Basic income is basically confused
Using guaranteed income as a means of protecting laid-off workers from robots is weak strategy
May 8, 2017
A 8,000 square-metre poster is pictured on the Plainpalais square in Geneva, May 14, 2016. The following month, 77 per cent of Swiss citizens voted down a basic income proposal. REUTERS/Denis Balibouse
By Edward Hadas
LONDON (Reuters BreakingViews) — The universal basic income (UBI) is back in fashion, for several reasons. All of them are bad.
The idea of guaranteeing every citizen a minimum monthly level of cash first became popular in the 1960s in the United States. The goals then were to simplify the welfare system, encourage more people to take paid jobs and to be a bit more generous to the poor. It all came to nothing.
The newest argument for UBI is a little different. The promise of giving everyone regular monthly cash is supposed to be an easy way to help the millions of people whose jobs are threatened by robots. The case is weak.
For one thing, it’s far from certain that widespread automation will lead to mass unemployment. Drudge jobs have been declining for more than a century, but new positions in caring and service professions have taken their place. That pattern could continue.
But even if robots do throw millions out of work, UBI is a socially pernicious attempt at a solution. Money-for-nothing is no substitute for work-for-pay. The right response to a shortage of jobs is to remove obstacles to creating more paid positions. The menu of labour-helping structural reforms is well known: changes to the tax system, better education and subsidies for job creation. A good case can be made for more equal wages: higher at the bottom and lower at the top.
A more deceptive argument for UBI comes from anti-government conservatives, including billionaire Elon Musk and political scientist Charles Murray. They imagine a bonfire of welfare regulations: no more state experts deciding who is sufficiently meritorious or wretched to qualify for a particular programme. No new schemes to counter new varieties of social dysfunction. Instead, just give everyone some money.
Life is not so simple, though. To start, the money problem is too big. A crushingly high tax burden would be required to pay for an income generous enough to duplicate the basic benefits of modern welfare states – even the skimpy U.S. variety.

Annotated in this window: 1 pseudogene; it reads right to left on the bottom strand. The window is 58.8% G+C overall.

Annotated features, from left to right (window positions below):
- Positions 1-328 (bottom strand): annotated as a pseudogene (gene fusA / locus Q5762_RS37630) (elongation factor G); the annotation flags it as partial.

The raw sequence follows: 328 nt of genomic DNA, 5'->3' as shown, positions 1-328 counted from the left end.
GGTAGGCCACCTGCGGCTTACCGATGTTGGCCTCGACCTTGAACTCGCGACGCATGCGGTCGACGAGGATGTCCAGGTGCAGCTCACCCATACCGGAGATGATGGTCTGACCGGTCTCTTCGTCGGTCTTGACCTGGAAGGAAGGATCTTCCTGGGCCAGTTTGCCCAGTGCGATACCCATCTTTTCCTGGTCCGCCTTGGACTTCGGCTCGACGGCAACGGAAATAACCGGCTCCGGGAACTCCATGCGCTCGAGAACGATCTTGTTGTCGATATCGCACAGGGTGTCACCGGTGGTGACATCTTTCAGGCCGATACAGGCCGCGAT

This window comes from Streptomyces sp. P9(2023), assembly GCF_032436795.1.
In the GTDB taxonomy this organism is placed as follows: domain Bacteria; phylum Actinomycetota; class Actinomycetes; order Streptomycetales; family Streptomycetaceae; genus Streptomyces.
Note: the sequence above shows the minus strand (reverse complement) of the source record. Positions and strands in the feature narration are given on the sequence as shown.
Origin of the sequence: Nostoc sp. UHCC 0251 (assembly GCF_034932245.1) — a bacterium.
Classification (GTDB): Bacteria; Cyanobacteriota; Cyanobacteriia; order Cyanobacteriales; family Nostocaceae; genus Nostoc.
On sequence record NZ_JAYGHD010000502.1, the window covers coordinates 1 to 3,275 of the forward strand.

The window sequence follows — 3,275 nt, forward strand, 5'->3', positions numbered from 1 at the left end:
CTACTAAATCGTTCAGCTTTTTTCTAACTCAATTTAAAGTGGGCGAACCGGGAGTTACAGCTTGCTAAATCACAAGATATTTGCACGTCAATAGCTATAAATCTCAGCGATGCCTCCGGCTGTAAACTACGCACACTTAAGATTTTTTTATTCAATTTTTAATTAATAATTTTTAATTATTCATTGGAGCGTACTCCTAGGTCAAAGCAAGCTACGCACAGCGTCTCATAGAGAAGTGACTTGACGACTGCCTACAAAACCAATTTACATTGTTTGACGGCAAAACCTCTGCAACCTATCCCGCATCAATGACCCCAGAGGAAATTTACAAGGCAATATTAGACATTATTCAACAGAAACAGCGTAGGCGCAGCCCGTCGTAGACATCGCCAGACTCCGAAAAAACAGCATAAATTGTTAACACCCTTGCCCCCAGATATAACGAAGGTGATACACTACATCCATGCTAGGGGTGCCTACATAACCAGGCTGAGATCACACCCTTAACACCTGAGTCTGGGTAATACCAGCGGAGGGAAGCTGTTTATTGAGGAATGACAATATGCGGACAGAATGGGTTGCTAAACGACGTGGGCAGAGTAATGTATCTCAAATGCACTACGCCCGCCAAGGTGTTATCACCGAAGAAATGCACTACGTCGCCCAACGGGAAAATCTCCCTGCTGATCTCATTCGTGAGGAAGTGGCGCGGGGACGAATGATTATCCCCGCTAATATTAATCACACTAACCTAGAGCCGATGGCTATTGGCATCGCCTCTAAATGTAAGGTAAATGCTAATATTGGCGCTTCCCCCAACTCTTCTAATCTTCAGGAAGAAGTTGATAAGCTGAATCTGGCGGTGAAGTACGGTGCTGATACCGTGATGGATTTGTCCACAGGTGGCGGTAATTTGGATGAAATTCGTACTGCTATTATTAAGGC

In the somewhat more generous United Kingdom, economist John Kay calculates that all tax rates would have to rise by 20 percentage points to finance a UBI equivalent to 40 percent of median earnings. Even if voters could be persuaded to accept this huge increase, the basic income would still be well below 55 percent of median pay – the level the UK government’s Low Pay Commission calculated as a “national living wage.” The idea looks even less plausible when the likely response of employers and workers to the new mix of taxes and benefits is added in.
In other words, an affordable UBI cannot be truly universal. The only way to come close is to integrate it with other welfare schemes. Besides, no UBI plan can provide for the extra expenses incurred by the ill, the disabled, the unemployed and the vulnerable. They need their own benefits, each with detailed rules for eligibility.
Finland’s government understands that UBI can only work as one part of a complex system. It is trying out a programme on a small group of people, but they will still have access to most of the panoply of state welfare schemes. A study by three researchers at Finland’s Social Insurance Institution sets out very modest expectations. The programme will not have much effect on income inequality or the final income levels of recipients. It will mainly make life easier for those “whose income package is composed of different income-tested basic security benefits.”
One reason that the pure UBI approach doesn’t work financially is that it doesn’t work psychologically. Human needs and desires vary too much. There is also a moral problem. People are not angels. It is impossible to design a simple system which fully isolates everyone from the economic pain of unemployment without also encouraging lazy people to give up work.
Conservatives tend to counter that families, friends and private charities should do more. That, though, requires a cultural revolution. The government-loving elite may have designed today’s big government welfare systems, but they are a response to popular demands. There is no politically acceptable alternative, especially when the portion of the population in need of comprehensive support is rising.
The welfare challenge is likely to increase, because of what can be called social poverty – the inability to hold down jobs, to keep families together and to resist self-destructive behaviour. These problems have been spreading for decades, with the United States in the lead and Europe slowly catching up.
Ironically, one of the original proposers of UBI, the American sociologist and senator Daniel Patrick Moynihan, was also one of the first establishment figures to point out the alarming anti-social trend. But he did not have a solution then, and no one has one now. The best anyone has come up with is more intensive welfare programmes, which inevitably come with cumbersome bureaucracies and hyper-detailed rules. UBI certainly won’t help. These are problems which no amount of money can solve, no matter how simply or carefully it is allocated.
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